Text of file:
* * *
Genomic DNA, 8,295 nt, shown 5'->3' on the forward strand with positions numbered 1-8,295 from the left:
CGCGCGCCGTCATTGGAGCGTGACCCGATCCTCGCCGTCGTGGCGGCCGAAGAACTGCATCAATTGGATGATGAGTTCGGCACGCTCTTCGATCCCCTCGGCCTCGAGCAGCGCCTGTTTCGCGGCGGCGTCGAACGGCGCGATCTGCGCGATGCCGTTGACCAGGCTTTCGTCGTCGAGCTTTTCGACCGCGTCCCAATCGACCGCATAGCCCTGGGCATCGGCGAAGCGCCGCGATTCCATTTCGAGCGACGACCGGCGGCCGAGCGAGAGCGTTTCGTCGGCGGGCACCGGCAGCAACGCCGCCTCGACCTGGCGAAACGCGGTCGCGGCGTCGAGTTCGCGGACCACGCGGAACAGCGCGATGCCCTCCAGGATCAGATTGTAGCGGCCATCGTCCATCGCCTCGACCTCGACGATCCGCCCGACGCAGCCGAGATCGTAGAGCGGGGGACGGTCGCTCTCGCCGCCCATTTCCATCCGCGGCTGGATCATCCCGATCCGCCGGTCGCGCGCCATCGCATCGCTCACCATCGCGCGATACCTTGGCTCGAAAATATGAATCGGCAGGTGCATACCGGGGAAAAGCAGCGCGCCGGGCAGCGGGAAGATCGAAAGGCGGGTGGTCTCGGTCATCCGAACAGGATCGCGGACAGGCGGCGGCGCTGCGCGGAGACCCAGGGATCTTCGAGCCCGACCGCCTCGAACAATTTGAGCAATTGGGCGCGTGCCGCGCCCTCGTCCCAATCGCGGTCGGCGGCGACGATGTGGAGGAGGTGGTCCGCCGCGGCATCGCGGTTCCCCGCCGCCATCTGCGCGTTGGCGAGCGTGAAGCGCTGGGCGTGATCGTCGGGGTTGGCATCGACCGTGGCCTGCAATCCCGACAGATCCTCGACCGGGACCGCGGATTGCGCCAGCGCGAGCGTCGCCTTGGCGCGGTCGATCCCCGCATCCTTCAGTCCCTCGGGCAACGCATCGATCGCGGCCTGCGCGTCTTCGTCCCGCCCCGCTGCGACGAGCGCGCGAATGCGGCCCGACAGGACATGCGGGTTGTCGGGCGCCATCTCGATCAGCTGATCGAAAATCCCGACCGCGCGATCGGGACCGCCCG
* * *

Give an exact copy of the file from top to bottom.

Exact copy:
Genomic DNA, 8,295 nt, shown 5'->3' on the forward strand with positions numbered 1-8,295 from the left:
CGCGCGCCGTCATTGGAGCGTGACCCGATCCTCGCCGTCGTGGCGGCCGAAGAACTGCATCAATTGGATGATGAGTTCGGCACGCTCTTCGATCCCCTCGGCCTCGAGCAGCGCCTGTTTCGCGGCGGCGTCGAACGGCGCGATCTGCGCGATGCCGTTGACCAGGCTTTCGTCGTCGAGCTTTTCGACCGCGTCCCAATCGACCGCATAGCCCTGGGCATCGGCGAAGCGCCGCGATTCCATTTCGAGCGACGACCGGCGGCCGAGCGAGAGCGTTTCGTCGGCGGGCACCGGCAGCAACGCCGCCTCGACCTGGCGAAACGCGGTCGCGGCGTCGAGTTCGCGGACCACGCGGAACAGCGCGATGCCCTCCAGGATCAGATTGTAGCGGCCATCGTCCATCGCCTCGACCTCGACGATCCGCCCGACGCAGCCGAGATCGTAGAGCGGGGGACGGTCGCTCTCGCCGCCCATTTCCATCCGCGGCTGGATCATCCCGATCCGCCGGTCGCGCGCCATCGCATCGCTCACCATCGCGCGATACCTTGGCTCGAAAATATGAATCGGCAGGTGCATACCGGGGAAAAGCAGCGCGCCGGGCAGCGGGAAGATCGAAAGGCGGGTGGTCTCGGTCATCCGAACAGGATCGCGGACAGGCGGCGGCGCTGCGCGGAGACCCAGGGATCTTCGAGCCCGACCGCCTCGAACAATTTGAGCAATTGGGCGCGTGCCGCGCCCTCGTCCCAATCGCGGTCGGCGGCGACGATGTGGAGGAGGTGGTCCGCCGCGGCATCGCGGTTCCCCGCCGCCATCTGCGCGTTGGCGAGCGTGAAGCGCTGGGCGTGATCGTCGGGGTTGGCATCGACCGTGGCCTGCAATCCCGACAGATCCTCGACCGGGACCGCGGATTGCGCCAGCGCGAGCGTCGCCTTGGCGCGGTCGATCCCCGCATCCTTCAGTCCCTCGGGCAACGCATCGATCGCGGCCTGCGCGTCTTCGTCCCGCCCCGCTGCGACGAGCGCGCGAATGCGGCCCGACAGGACATGCGGGTTGTCGGGCGCCATCTCGATCAGCTGATCGAAAATCCCGACCGCGCGATCGGGACCGCCCG